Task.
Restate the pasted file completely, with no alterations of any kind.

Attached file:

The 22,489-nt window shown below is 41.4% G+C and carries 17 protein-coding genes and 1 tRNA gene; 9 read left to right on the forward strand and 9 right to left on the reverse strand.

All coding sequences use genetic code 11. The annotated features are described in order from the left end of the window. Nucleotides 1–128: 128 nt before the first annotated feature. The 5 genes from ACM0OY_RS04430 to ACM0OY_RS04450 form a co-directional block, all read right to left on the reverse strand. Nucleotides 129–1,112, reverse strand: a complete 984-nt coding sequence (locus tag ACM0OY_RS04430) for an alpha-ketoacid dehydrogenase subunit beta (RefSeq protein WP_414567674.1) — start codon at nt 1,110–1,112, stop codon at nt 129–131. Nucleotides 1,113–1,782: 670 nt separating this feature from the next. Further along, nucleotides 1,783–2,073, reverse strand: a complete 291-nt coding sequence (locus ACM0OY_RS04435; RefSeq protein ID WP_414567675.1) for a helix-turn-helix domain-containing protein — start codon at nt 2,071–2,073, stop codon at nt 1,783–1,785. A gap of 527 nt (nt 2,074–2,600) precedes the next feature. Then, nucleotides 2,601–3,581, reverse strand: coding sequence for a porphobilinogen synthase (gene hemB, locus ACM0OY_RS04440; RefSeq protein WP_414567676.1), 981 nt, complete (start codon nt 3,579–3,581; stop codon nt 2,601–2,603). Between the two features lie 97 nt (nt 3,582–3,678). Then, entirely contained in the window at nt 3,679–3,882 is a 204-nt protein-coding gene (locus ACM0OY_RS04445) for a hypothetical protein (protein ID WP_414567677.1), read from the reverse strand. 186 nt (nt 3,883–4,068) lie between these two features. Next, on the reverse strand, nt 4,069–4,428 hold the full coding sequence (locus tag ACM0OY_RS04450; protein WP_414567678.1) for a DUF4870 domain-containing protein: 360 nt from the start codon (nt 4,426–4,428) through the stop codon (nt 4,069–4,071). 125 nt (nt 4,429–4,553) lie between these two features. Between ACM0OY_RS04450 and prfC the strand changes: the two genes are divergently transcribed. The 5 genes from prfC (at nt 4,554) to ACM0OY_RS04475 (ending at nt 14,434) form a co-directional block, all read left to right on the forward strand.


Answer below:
The 22,489-nt window shown below is 41.4% G+C and carries 17 protein-coding genes and 1 tRNA gene; 9 read left to right on the forward strand and 9 right to left on the reverse strand.

All coding sequences use genetic code 11. The annotated features are described in order from the left end of the window. Nucleotides 1–128: 128 nt before the first annotated feature. The 5 genes from ACM0OY_RS04430 to ACM0OY_RS04450 form a co-directional block, all read right to left on the reverse strand. Nucleotides 129–1,112, reverse strand: a complete 984-nt coding sequence (locus tag ACM0OY_RS04430) for an alpha-ketoacid dehydrogenase subunit beta (RefSeq protein WP_414567674.1) — start codon at nt 1,110–1,112, stop codon at nt 129–131. Nucleotides 1,113–1,782: 670 nt separating this feature from the next. Further along, nucleotides 1,783–2,073, reverse strand: a complete 291-nt coding sequence (locus ACM0OY_RS04435; RefSeq protein ID WP_414567675.1) for a helix-turn-helix domain-containing protein — start codon at nt 2,071–2,073, stop codon at nt 1,783–1,785. A gap of 527 nt (nt 2,074–2,600) precedes the next feature. Then, nucleotides 2,601–3,581, reverse strand: coding sequence for a porphobilinogen synthase (gene hemB, locus ACM0OY_RS04440; RefSeq protein WP_414567676.1), 981 nt, complete (start codon nt 3,579–3,581; stop codon nt 2,601–2,603). Between the two features lie 97 nt (nt 3,582–3,678). Then, entirely contained in the window at nt 3,679–3,882 is a 204-nt protein-coding gene (locus ACM0OY_RS04445) for a hypothetical protein (protein ID WP_414567677.1), read from the reverse strand. 186 nt (nt 3,883–4,068) lie between these two features. Next, on the reverse strand, nt 4,069–4,428 hold the full coding sequence (locus tag ACM0OY_RS04450; protein WP_414567678.1) for a DUF4870 domain-containing protein: 360 nt from the start codon (nt 4,426–4,428) through the stop codon (nt 4,069–4,071). 125 nt (nt 4,429–4,553) lie between these two features. Between ACM0OY_RS04450 and prfC the strand changes: the two genes are divergently transcribed. The 5 genes from prfC (at nt 4,554) to ACM0OY_RS04475 (ending at nt 14,434) form a co-directional block, all read left to right on the forward strand.